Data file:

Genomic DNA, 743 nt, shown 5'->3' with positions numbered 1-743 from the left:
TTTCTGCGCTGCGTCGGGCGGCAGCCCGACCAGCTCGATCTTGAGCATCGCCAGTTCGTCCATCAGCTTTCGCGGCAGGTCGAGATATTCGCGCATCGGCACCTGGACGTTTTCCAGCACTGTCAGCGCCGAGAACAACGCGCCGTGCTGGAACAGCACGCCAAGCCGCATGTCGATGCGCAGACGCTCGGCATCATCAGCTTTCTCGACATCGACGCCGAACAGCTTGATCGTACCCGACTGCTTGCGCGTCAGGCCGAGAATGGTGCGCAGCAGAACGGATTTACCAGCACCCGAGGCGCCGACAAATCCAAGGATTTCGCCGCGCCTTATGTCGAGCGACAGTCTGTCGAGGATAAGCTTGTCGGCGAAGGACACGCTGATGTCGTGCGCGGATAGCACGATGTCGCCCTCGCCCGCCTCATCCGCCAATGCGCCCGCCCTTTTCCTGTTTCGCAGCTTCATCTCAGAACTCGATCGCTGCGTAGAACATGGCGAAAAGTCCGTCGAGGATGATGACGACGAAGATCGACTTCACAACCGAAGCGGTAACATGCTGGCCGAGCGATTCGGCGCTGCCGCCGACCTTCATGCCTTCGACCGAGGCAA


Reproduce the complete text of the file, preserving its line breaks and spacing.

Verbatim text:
Genomic DNA, 743 nt, shown 5'->3' with positions numbered 1-743 from the left:
TTTCTGCGCTGCGTCGGGCGGCAGCCCGACCAGCTCGATCTTGAGCATCGCCAGTTCGTCCATCAGCTTTCGCGGCAGGTCGAGATATTCGCGCATCGGCACCTGGACGTTTTCCAGCACTGTCAGCGCCGAGAACAACGCGCCGTGCTGGAACAGCACGCCAAGCCGCATGTCGATGCGCAGACGCTCGGCATCATCAGCTTTCTCGACATCGACGCCGAACAGCTTGATCGTACCCGACTGCTTGCGCGTCAGGCCGAGAATGGTGCGCAGCAGAACGGATTTACCAGCACCCGAGGCGCCGACAAATCCAAGGATTTCGCCGCGCCTTATGTCGAGCGACAGTCTGTCGAGGATAAGCTTGTCGGCGAAGGACACGCTGATGTCGTGCGCGGATAGCACGATGTCGCCCTCGCCCGCCTCATCCGCCAATGCGCCCGCCCTTTTCCTGTTTCGCAGCTTCATCTCAGAACTCGATCGCTGCGTAGAACATGGCGAAAAGTCCGTCGAGGATGATGACGACGAAGATCGACTTCACAACCGAAGCGGTAACATGCTGGCCGAGCGATTCGGCGCTGCCGCCGACCTTCATGCCTTCGACCGAGGCAA